Mega-landlord prepares for downturn.
On Wednesday, mega-landlord Equity Residential – which “owns or has investments in 314 properties consisting of 78,351 apartment units” and whose chairman and founder is the ultimate real-estate market timer Sam Zell – warned for the second time since the end of April about apartment rental revenues.
This time, it blamed a flood of new supply in two cities – the craziest, most ludicrously priced housing markets in the US: New York and San Francisco.
Turns out newly signed leases aren’t meeting expectations in those cities, and they’re dragging down the company’s overall national results.
On April 26, the company had already lowered its revenue projections for properties open at least one year (“same store” revenues) from a growth of 5.25% to 5%. On Wednesday, it knocked the projections down to a range between 4.0% and 4.2% for the second quarter (emphasis added):
The revision is being driven by continued weakness in its New York portfolio and recent underperformance in the company’s San Francisco portfolio.
While occupancies and renewal rates in these markets continue to perform in line with the company’s expectations, new lease rates are not meeting original projections due to new rental apartment supply.
Equity Residential shares (EQR) fell 4% on Wednesday and are down nearly 20% from their 52-week high.
While overall statistics might show that rents are still rising in San Francisco – depending on what data you look at – there is now a lot of new supply piling up, and there’s no apartment shortage, even if few people can afford the apartments being offered, a phenomenon that we in San Francisco have come to call “The Housing Crisis.”
On Zillow, there are 1,248 apartments listed as available for rent. Note some of the dots that say “9+” which are big buildings, some of them with dozens of vacant rental units:
Trulia lists 1,722 apartments for rent. Craigslist, the apartment listings powerhouse in San Francisco, shows 2,500 apartments for rent.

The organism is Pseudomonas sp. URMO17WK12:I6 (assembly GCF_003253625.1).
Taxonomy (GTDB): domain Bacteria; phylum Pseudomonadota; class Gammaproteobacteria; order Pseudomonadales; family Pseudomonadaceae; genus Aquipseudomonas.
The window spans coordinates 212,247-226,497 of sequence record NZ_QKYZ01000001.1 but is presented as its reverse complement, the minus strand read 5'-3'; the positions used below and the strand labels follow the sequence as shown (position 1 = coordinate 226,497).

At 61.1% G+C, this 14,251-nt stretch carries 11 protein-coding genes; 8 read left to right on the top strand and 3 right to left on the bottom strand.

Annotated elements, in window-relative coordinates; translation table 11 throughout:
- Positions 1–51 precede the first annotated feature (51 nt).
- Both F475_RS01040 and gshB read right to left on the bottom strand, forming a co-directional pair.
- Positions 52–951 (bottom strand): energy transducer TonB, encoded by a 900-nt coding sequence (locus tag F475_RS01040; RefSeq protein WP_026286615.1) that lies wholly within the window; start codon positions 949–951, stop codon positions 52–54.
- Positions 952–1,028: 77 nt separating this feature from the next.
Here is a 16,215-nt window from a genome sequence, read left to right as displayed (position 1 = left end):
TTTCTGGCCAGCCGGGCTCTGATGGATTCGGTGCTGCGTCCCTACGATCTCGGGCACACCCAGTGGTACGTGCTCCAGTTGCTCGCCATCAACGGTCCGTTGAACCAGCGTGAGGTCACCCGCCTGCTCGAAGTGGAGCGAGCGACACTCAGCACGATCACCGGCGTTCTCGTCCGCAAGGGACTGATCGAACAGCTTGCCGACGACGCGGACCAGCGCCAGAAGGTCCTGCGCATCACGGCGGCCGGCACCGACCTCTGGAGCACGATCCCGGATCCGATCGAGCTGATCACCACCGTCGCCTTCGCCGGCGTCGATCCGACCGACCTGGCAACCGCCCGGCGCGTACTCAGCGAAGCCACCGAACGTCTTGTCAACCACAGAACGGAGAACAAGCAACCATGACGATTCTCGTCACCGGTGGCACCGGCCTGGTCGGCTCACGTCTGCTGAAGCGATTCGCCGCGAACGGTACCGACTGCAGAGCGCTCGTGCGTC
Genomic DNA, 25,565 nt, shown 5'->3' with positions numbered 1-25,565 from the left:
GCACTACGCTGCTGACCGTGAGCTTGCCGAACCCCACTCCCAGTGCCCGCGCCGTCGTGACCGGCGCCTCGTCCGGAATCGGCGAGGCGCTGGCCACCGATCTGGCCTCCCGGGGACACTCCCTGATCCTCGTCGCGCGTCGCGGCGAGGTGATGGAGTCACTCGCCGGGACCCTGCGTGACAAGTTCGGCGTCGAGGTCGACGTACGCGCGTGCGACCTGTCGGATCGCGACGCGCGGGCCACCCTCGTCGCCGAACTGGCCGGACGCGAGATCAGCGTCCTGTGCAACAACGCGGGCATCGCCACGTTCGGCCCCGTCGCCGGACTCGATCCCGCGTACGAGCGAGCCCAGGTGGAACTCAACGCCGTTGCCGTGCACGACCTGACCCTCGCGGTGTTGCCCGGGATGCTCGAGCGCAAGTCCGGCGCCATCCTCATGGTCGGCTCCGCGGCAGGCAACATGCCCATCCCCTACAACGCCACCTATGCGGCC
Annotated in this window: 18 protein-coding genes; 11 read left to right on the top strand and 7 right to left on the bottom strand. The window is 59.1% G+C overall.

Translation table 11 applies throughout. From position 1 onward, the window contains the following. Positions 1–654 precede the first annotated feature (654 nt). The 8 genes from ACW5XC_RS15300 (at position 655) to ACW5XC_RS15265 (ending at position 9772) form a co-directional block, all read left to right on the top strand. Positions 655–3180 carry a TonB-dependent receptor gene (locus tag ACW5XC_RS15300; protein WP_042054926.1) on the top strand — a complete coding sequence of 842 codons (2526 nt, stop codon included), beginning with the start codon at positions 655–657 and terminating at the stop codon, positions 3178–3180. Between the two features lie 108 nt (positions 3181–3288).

That’s a lot of units for a small-ish place, compared to New York City. San Francisco has a total population of only 837,000 and measures only 7 miles across. And yet, apartment and condo towers are sprouting up like mushrooms.
Apartments.com lists 2,302 apartments for rent on its site. Note where the units are clustered. These include areas where the construction boom is most obvious to anyone walking down the street. This is not exactly the image of an apartment shortage:
Of course, the rents are still ludicrous. But according to Equity Residential, downward pressures are materializing when it comes time to sign new leases with growing and increasingly nervous competition all around.
In New York City, a similar trend is playing out, according to Bloomberg:
Equity Residential is among landlords having to work harder to draw tenants in Manhattan as a glut of new apartments gives residents more bargaining power. In April, Manhattan renters were offered sweeteners, such as a month’s free rent or payment of broker’s fees, on 13% of all new leases, up from 2.7% a year earlier, according to a report by appraiser Miller Samuel Inc. and brokerage Douglas Elliman Real Estate. Property owners had to whittle an average of 2.9% from their asking rents to reach a deal, while the inventory of available listings jumped 23% to 6,718.
Sam Zell has seen this coming. This is just the beginning. Both San Francisco and New York are undergoing a phenomenal high-rise construction boom, and the new supply of condos and apartments is beginning to flood the market. Similar processes are underway in other major cities. It takes years to plan, build, and complete a high-rise. And now the flow cannot easily be turned off.
So Equity Residential has been unloading what it can. In its earnings release in April, it reported that during the first quarter it acquired three properties with a combined 479 units, but unloaded properties with a total of 26,126 apartments:
“Collectively, these dispositions produced an Economic Gain of approximately $2.4 billion and an Unlevered IRR of 11.8%,” it said at the time. And there would be more “anticipated 2016 asset sales.”
What is the company doing with this moolah? Deleveraging!
It retired about $2 billion in principal of secured and unsecured debts, the majority maturing in 2016 and 2017, “in order to maintain the Company’s existing credit metrics and strong credit profile.”
It’s preparing for tougher times. And it did so even though it had to pay $112.4 million in prepayment penalties. But when the dust settles a few years down the road, it will have the moolah and credit flexibility to go on a shopping spree.
But we’ve been warned, in between the lines: “No one has ever accused me of not being a realist,” Sam Zell told CNBC a few days before the company issued its warning. He was dissecting the markets for office and apartment buildings in major cities, explaining that they have already peaked and that there would be a downtrend. Then he got even gloomier and hammered ZIRP. Read… Ultimate Market Timer Sam Zell: “Know What the Problem Is?”
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